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Fortunes Sink for Shipping Industry Workers

November 01, 1987|From Reuters

GENEVA — The world has too many ships, and job prospects are dim for the men who build and sail them.

Giant oil tankers, container ships and freighters lie idle in many major ports for lack of cargoes, while dwindling orders for new vessels have spread shipyard unemployment from Western Europe to the Far East.

This is the gloomy maritime picture painted in two reports published separately by the International Labor Organization, an agency of the United Nations, and the International Metalworkers' Federation, which groups trade unions in shipbuilding and other industries in 70 countries.

Both documents cited a complex combination of factors to explain the decline of two industries that were still thriving a little over 10 years ago.

World economic recession together with energy-saving measures that followed the boom years of the early 1970s reduced demand for ships to carry oil, coal, ore, grain and other bulk cargoes, they said.

Moreover, technological innovations had enabled industry to produce smaller, lighter goods that were easier to send by air.

The slump in demand for sea transport was accompanied by increased automation and other labor-saving technological advances aboard ships as owners cut running costs and crews in the scramble for the fewer cargoes available.

Deck and engine-room jobs have disappeared as shipboard computers made possible remote control of machinery, cargo and mooring equipment. Electronic surveillance and alarm systems reduced watch-keeping duties to the extent that one man assisted by a lookout could oversee a ship's entire systems from the bridge, the ILO report said.

Japan has more than 150 large oceangoing ships designed to operate with crews of 18, compared with old-generation vessels that needed 30 to 40 officers and ratings. Other countries are testing advanced ships with between 12 and 15 crew members. Experiments are under way to develop technology for a completely unmanned and remote-controlled ship, the ILO said.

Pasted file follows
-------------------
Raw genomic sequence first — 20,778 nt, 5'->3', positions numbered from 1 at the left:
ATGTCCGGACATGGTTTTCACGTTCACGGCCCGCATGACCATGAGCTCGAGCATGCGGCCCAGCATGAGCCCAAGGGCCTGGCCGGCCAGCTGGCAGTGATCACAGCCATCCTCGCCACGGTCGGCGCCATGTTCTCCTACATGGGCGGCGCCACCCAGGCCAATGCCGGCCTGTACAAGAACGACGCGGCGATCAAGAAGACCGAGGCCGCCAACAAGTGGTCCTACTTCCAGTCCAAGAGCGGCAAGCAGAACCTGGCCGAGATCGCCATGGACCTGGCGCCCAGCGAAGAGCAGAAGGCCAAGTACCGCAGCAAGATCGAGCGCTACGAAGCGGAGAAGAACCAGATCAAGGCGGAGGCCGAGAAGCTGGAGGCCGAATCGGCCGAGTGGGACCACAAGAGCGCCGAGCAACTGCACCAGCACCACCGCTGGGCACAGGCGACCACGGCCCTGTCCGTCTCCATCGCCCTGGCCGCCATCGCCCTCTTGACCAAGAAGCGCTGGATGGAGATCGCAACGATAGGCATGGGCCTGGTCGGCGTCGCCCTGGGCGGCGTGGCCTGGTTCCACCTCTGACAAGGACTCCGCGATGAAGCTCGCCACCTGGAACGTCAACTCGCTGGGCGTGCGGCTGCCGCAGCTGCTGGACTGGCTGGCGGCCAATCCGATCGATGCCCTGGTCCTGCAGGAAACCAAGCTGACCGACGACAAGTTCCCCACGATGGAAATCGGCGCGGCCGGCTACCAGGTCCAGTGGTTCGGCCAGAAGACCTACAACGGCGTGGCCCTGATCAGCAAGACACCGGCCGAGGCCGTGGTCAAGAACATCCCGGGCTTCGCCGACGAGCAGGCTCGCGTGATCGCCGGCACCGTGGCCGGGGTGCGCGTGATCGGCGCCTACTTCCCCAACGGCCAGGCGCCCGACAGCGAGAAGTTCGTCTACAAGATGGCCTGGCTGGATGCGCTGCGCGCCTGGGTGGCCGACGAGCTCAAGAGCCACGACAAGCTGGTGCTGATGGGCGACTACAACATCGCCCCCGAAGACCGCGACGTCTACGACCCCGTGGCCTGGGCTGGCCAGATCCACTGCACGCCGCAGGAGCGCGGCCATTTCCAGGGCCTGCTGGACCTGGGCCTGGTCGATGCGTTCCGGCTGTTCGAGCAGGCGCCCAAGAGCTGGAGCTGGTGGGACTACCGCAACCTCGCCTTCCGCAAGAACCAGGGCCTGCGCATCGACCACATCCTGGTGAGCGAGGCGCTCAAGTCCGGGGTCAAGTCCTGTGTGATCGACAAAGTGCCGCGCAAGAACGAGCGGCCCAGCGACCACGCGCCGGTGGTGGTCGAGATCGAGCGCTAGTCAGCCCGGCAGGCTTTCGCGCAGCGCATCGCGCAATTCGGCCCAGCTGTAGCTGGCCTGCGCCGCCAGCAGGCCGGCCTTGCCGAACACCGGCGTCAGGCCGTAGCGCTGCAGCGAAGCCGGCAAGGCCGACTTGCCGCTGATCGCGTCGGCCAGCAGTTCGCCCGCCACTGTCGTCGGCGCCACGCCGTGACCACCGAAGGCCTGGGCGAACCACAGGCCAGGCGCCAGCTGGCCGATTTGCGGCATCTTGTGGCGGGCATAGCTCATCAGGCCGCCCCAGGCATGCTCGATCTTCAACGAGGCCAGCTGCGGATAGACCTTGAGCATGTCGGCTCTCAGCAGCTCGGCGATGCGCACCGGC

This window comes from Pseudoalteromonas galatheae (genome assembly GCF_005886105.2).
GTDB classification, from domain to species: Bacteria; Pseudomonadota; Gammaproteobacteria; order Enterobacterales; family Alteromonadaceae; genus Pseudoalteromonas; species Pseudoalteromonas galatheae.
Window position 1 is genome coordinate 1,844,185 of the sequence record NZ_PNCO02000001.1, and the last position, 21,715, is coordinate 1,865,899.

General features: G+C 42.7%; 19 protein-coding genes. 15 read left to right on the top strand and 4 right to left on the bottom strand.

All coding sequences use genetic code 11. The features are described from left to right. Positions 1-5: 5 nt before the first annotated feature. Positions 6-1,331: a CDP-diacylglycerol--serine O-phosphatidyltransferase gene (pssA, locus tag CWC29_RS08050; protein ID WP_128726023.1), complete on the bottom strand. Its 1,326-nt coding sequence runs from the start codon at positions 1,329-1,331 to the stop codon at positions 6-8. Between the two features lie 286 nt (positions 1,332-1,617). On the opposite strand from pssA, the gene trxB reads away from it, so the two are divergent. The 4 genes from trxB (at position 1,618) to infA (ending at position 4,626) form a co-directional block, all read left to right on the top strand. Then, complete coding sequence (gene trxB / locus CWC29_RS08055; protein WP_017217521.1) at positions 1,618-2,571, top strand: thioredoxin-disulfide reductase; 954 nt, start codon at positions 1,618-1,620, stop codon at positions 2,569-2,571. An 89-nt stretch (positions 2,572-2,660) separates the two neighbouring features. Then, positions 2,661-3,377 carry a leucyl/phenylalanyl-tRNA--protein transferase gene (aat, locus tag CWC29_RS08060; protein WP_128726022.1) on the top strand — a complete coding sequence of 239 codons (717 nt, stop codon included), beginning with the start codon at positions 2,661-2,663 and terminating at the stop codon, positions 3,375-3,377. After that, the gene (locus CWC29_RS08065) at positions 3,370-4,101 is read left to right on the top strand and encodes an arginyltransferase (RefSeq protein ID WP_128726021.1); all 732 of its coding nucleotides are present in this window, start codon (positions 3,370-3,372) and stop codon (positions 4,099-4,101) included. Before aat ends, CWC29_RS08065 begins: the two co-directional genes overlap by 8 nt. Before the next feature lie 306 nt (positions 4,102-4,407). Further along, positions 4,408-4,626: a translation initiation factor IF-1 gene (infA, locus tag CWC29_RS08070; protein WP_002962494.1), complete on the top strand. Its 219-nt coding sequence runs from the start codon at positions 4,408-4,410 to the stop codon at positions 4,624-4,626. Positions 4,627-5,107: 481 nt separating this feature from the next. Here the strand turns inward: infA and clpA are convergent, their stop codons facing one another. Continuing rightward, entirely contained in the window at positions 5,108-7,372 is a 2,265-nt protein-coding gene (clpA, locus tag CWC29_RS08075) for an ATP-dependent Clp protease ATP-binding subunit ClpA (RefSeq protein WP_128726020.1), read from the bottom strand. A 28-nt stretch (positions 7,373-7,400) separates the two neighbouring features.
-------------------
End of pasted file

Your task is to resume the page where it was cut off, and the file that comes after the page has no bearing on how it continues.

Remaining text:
The report was prepared for an ILO conference on the shipping industry, held recently in Geneva and attended by nearly 700 representatives of governments, shipowners and seafarers from 77 countries.

It said that after 50 years of consistent growth in seaborne trade, virtually every sector of world shipping was now suffering from unparalleled overcapacity.

The nadir was 1983, when 1,663 ships representing 79.8 million dead weight metric tons--the weight of cargo and fuel a ship can carry--were laid up around the world, the report said.

Although the situation had since improved, an estimated 35.9 million deadweight tons of shipping were still idle at the end of 1986, the ILO said.

In order to keep working, many seafarers had agreed to longer periods of service afloat, shorter shore leaves and lower pay rates.

With few exceptions, shipboard life had improved only marginally in recent years. Many modern vessels, built against strict budgets and cost-saving specifications, still restricted living comforts and good working conditions for crews.

Many seagoing jobs had "migrated" from industrialized states to developing nations, with lower labor costs. In 1985, at least 36,000 South Koreans were serving aboard nearly 2,000 ships under 45 foreign flags. Some 45,000 Filipinos were similarly employed, the ILO said.

In the shipbuilding industry also, the International Metalworkers' Federation report said, declining orders were accompanied by shifts toward low-wage countries and keen undercutting of prices. But with some 720,000 people still working in the industry in the non-communist world, even the cheap-labor states were now feeling the chill of unemployment.

More than half of Western Europe's shipyard workers had lost their jobs in the past 10 years, and a further 45,000 were expected to go by 1989. In Japan, the decline had been 40% since 1975. Even South Korea, the world's second-largest shipbuilder, after Japan, was also laying off workers.

The federation report, discussed at an international meeting last month of shipbuilding trade union officials in Helsinki, foresaw an upturn in demand for ships by 1990.

In the meantime, it said, the industry needs to be reinvigorated by reducing capacity, fair distribution of orders, fair labor practices and scrapping substandard ships.

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